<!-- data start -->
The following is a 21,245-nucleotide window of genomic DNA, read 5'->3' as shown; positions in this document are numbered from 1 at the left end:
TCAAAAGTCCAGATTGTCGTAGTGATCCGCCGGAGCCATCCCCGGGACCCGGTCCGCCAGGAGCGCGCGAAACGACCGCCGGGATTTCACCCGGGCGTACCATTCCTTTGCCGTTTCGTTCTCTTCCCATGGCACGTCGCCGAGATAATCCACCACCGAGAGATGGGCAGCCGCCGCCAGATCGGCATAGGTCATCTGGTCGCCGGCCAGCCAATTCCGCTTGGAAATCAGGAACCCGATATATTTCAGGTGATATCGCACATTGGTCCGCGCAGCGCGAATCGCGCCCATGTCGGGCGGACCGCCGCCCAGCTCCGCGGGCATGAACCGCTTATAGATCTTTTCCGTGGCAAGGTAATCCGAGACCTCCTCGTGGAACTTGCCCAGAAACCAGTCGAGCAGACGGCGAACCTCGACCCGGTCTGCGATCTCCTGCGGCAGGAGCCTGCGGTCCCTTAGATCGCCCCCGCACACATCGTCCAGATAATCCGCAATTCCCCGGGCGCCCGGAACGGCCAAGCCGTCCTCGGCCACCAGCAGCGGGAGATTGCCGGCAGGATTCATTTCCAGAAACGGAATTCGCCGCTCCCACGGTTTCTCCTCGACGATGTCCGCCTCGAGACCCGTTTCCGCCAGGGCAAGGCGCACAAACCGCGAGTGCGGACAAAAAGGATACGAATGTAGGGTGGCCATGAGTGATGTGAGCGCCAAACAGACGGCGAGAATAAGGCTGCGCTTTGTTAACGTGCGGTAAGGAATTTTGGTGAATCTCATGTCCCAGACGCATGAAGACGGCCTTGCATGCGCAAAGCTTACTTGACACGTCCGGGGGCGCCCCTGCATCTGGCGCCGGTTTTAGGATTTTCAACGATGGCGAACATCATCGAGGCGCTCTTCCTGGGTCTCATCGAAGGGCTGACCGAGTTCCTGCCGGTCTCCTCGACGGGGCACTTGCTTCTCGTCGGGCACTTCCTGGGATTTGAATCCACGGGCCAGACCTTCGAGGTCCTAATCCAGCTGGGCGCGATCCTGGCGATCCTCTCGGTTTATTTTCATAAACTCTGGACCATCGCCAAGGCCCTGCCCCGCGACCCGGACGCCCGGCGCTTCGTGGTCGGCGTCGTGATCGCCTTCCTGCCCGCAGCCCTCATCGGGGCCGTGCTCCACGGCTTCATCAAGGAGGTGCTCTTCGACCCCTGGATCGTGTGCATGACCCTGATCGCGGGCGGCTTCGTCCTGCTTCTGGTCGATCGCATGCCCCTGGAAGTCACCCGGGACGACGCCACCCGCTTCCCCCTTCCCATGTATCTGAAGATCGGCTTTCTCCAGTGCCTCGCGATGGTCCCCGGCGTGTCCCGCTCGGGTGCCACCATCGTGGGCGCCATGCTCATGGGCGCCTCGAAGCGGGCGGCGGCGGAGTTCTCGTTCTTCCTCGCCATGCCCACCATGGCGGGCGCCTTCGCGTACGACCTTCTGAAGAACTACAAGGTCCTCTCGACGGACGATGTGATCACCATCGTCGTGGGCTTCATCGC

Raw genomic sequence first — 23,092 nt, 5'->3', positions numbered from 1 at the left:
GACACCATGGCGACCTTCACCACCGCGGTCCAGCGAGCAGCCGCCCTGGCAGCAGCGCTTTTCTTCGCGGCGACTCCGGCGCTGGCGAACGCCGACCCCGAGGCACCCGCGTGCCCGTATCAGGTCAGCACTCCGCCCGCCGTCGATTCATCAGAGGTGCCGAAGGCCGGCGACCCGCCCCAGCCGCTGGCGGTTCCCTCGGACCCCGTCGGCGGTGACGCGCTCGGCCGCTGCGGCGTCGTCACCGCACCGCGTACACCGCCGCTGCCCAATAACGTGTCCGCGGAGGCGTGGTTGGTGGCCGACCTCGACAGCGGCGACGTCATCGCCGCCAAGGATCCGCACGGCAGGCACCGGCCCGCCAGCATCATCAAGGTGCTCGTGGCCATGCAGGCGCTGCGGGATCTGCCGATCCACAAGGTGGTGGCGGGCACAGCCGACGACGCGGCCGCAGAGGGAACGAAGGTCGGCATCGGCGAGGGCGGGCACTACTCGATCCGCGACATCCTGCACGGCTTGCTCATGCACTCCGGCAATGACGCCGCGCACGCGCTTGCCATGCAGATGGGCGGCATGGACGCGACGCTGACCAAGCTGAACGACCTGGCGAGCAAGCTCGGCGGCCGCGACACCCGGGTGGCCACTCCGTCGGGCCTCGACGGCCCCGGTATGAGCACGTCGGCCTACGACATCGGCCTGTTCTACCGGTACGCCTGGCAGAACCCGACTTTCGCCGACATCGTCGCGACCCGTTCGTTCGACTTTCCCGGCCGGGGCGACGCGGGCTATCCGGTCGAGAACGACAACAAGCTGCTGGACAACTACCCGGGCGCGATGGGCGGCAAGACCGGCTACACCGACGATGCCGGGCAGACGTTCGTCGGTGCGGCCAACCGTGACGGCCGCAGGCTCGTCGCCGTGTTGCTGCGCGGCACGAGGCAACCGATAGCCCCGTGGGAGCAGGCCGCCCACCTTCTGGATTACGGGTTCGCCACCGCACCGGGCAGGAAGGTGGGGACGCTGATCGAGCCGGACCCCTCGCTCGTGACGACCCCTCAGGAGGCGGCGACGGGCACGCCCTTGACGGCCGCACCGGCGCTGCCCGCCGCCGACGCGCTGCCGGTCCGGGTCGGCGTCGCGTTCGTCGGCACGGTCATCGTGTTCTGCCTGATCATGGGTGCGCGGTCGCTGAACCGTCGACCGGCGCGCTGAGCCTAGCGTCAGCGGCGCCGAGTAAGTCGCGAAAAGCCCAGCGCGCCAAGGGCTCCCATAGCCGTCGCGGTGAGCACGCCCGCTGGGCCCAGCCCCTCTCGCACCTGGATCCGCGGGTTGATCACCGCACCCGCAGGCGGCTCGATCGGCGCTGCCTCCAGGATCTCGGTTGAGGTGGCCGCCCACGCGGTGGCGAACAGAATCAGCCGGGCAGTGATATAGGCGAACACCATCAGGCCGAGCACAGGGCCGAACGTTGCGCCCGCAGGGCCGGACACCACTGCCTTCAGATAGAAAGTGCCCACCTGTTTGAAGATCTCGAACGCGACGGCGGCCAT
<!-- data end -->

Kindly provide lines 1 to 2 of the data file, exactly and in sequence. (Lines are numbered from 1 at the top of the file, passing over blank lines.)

The following is a 21,245-nucleotide window of genomic DNA, read 5'->3' as shown; positions in this document are numbered from 1 at the left end:
TCAAAAGTCCAGATTGTCGTAGTGATCCGCCGGAGCCATCCCCGGGACCCGGTCCGCCAGGAGCGCGCGAAACGACCGCCGGGATTTCACCCGGGCGTACCATTCCTTTGCCGTTTCGTTCTCTTCCCATGGCACGTCGCCGAGATAATCCACCACCGAGAGATGGGCAGCCGCCGCCAGATCGGCATAGGTCATCTGGTCGCCGGCCAGCCAATTCCGCTTGGAAATCAGGAACCCGATATATTTCAGGTGATATCGCACATTGGTCCGCGCAGCGCGAATCGCGCCCATGTCGGGCGGACCGCCGCCCAGCTCCGCGGGCATGAACCGCTTATAGATCTTTTCCGTGGCAAGGTAATCCGAGACCTCCTCGTGGAACTTGCCCAGAAACCAGTCGAGCAGACGGCGAACCTCGACCCGGTCTGCGATCTCCTGCGGCAGGAGCCTGCGGTCCCTTAGATCGCCCCCGCACACATCGTCCAGATAATCCGCAATTCCCCGGGCGCCCGGAACGGCCAAGCCGTCCTCGGCCACCAGCAGCGGGAGATTGCCGGCAGGATTCATTTCCAGAAACGGAATTCGCCGCTCCCACGGTTTCTCCTCGACGATGTCCGCCTCGAGACCCGTTTCCGCCAGGGCAAGGCGCACAAACCGCGAGTGCGGACAAAAAGGATACGAATGTAGGGTGGCCATGAGTGATGTGAGCGCCAAACAGACGGCGAGAATAAGGCTGCGCTTTGTTAACGTGCGGTAAGGAATTTTGGTGAATCTCATGTCCCAGACGCATGAAGACGGCCTTGCATGCGCAAAGCTTACTTGACACGTCCGGGGGCGCCCCTGCATCTGGCGCCGGTTTTAGGATTTTCAACGATGGCGAACATCATCGAGGCGCTCTTCCTGGGTCTCATCGAAGGGCTGACCGAGTTCCTGCCGGTCTCCTCGACGGGGCACTTGCTTCTCGTCGGGCACTTCCTGGGATTTGAATCCACGGGCCAGACCTTCGAGGTCCTAATCCAGCTGGGCGCGATCCTGGCGATCCTCTCGGTTTATTTTCATAAACTCTGGACCATCGCCAAGGCCCTGCCCCGCGACCCGGACGCCCGGCGCTTCGTGGTCGGCGTCGTGATCGCCTTCCTGCCCGCAGCCCTCATCGGGGCCGTGCTCCACGGCTTCATCAAGGAGGTGCTCTTCGACCCCTGGATCGTGTGCATGACCCTGATCGCGGGCGGCTTCGTCCTGCTTCTGGTCGATCGCATGCCCCTGGAAGTCACCCGGGACGACGCCACCCGCTTCCCCCTTCCCATGTATCTGAAGATCGGCTTTCTCCAGTGCCTCGCGATGGTCCCCGGCGTGTCCCGCTCGGGTGCCACCATCGTGGGCGCCATGCTCATGGGCGCCTCGAAGCGGGCGGCGGCGGAGTTCTCGTTCTTCCTCGCCATGCCCACCATGGCGGGCGCCTTCGCGTACGACCTTCTGAAGAACTACAAGGTCCTCTCGACGGACGATGTGATCACCATCGTCGTGGGCTTCATCGC